Beliefnet
Mark D. Roberts

Part 6 of series: Live Blogging Lent
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Today I finish up my Lenten reflections on Faster: The Acceleration of Just About Everything by James Gleick. Let me begin with a quotation from the book:

Who knew that the inconvenience of old-fashioned letter-writing provided a buffer? Highway engineers learned that they could ward off freeway congestion by holding back cars at the entrance ramps, forcing them to wait at seemingly pointless red lights – for their own good, in the long run. In the same way, the unavoidable delays in volleys of business communication before fax, before FedEx, and before E-mail, served as pauses for thought. A lawyer could reconsider a rash piece of mail while it was in the stenographer’s out-box. Decisions could ferment during accidental slow periods.
Perhaps we simply have not had time to adjust. We may need to set aside formal time for deliberation, where once we used accidental time. (KL 1248-1255)

As I have illustrated from my own work experience over the last twenty-five years, the pace of communication at work has increased dramatically, owing mostly to technological innovations. When I receive an email, the sender expects a quick response. And, usually, I make a quick response. In many cases this is just fine. But sometimes my responses are too hasty. Sometimes I fail to give my thoughts the time they deserve because “faster” is part of the DNA of email.
I am generally less inclined to take time to think about my emails than I would be if I were using older forms of communication. I’m sure that, at times, this leads to superficiality and even error because I haven’t thought enough about what I really ought to write.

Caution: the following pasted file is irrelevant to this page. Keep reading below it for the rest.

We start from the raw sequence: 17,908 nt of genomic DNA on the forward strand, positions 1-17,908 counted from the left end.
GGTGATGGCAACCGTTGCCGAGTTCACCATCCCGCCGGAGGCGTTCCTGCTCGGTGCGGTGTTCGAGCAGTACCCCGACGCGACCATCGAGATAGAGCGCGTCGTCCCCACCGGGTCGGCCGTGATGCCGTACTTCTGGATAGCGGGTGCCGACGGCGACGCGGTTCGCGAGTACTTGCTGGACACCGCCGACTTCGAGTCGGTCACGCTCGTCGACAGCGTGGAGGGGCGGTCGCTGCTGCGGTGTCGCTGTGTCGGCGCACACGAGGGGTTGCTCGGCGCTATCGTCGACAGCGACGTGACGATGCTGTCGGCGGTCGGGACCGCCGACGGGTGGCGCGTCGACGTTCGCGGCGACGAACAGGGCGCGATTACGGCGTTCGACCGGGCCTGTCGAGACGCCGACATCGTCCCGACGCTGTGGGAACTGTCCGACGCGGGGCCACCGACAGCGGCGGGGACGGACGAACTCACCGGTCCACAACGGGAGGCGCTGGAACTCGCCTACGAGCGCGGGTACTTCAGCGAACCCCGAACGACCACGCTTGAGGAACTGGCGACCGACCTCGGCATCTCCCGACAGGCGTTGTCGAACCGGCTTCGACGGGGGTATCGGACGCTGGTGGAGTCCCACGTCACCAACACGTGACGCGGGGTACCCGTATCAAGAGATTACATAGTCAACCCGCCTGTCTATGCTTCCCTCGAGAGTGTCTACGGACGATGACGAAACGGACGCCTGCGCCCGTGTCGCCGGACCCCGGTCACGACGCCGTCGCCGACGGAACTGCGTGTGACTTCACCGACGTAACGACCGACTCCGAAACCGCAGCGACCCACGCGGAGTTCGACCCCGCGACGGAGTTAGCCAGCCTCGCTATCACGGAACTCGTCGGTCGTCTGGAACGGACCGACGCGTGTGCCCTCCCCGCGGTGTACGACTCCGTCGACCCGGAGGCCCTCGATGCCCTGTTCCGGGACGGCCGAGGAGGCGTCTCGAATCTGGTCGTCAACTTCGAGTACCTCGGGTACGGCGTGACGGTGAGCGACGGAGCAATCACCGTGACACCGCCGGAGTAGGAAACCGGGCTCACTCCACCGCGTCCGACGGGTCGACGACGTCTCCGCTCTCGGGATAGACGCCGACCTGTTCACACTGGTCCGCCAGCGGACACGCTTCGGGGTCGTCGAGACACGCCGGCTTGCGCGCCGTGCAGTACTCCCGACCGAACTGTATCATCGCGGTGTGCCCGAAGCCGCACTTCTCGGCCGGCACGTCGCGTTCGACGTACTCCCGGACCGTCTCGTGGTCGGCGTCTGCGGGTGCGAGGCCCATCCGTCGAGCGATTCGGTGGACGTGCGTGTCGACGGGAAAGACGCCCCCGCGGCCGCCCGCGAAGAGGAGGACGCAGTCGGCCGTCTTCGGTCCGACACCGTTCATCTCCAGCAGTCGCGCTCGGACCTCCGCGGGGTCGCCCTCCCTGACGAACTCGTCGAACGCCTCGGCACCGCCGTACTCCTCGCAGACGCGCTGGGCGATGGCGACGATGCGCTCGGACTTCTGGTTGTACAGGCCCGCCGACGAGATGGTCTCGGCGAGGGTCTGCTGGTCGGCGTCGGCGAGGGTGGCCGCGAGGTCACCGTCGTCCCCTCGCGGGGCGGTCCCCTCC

But I am not necessarily trapped by the email ethos of speed. I can, if I wish, decide to say “No” to hurry and “Yes” to thoughtfulness. For example, every now and then I respond to an email with a quick response that says something like this: “Thanks for your email. I want to acknowledge that I received it, but I also want to take time to digest it before I respond. If you don’t hear back from me in a week, feel free to poke me.” (Someone recently took me literally, in a digital mode, that is, by becoming a Facebook friend so she could “poke” me.)
It is hard, however, to step back from what is expected and common. If we’re used to rushing our responses and if our corporate culture expects us to hurry, then we won’t slow down unless something incisive interrupts us, inviting us to take time for deliberation and reflection. That something just might be Lent. Perhaps some of us need to fast in Lent, not from food or other pleasures, but “fast” and “faster.”
Last Saturday I was forced to slow down. I decided to burn a large pile of brush that had accumulated in my back yard. Yes, this is legal where I live in Texas. And, yes, given recent rains and the placement of my brush pile, it was quite safe. But I had never done anything like this before. When I first lit the pile, it was soon a raging inferno. I had to stand about fifteen feet back in order not to be burned. But, before long, the flames and subsided. The leaves that had collected at the bottom of the pile, and which were still quite wet from the rain, took forever to burn. They smoked and smoldered for hours.
I didn’t want to leave my burning brush for reasons of safety. So, for a while, I found jobs to do that allowed me to stay nearby. I cut down a couple of small dead trees and turned them into firewood for next winter. But after a while I ran out of chores. So I took a beach chair, placed it near the fire, and sat. I sat and sat and sat and sat.
At first I thought of all the things I wasn’t getting done. But, I reasoned, it was Lent and Lent is a time to slow down. So I sat some more. I thought. I reminisced. I prayed. And I sat. After a while, I found my internal clock slowing down. I enjoyed watching the smoke and not worrying about what I wasn’t accomplishing. I can’t remember when I sat so long just doing “nothing.” Funny, isn’t it, how I tend to think of resting, reflecting, and relaxing as doing “nothing.”
Maybe I should resolve always to burn my brush pile during Lent. It might enforce a healthy fast from fast.

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